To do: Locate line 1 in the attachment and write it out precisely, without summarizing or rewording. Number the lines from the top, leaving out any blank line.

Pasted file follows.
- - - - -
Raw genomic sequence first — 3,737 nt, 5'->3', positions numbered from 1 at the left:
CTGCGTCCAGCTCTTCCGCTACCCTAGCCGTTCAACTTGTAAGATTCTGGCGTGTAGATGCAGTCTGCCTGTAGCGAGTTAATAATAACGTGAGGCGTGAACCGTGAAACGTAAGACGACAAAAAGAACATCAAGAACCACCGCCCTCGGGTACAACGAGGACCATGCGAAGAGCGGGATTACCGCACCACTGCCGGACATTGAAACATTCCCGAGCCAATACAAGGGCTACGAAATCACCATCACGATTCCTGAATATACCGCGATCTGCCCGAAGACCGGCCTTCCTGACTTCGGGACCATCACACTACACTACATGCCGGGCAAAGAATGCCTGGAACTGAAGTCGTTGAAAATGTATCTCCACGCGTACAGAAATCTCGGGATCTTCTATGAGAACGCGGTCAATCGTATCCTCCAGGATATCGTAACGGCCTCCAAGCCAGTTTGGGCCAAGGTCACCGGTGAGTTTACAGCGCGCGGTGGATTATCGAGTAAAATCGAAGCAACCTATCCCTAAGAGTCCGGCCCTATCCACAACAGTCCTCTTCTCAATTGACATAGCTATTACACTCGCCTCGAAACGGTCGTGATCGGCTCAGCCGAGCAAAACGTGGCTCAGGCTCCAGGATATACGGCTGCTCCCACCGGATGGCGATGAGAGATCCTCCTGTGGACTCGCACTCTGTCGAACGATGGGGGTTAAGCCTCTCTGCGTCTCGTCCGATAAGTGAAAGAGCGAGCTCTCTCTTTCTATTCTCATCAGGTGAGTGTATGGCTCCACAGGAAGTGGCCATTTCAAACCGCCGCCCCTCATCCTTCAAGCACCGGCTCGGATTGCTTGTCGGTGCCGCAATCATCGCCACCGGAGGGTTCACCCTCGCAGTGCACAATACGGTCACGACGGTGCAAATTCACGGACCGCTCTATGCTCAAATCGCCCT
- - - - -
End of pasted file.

Raw genomic sequence first — 3,737 nt, 5'->3', positions numbered from 1 at the left: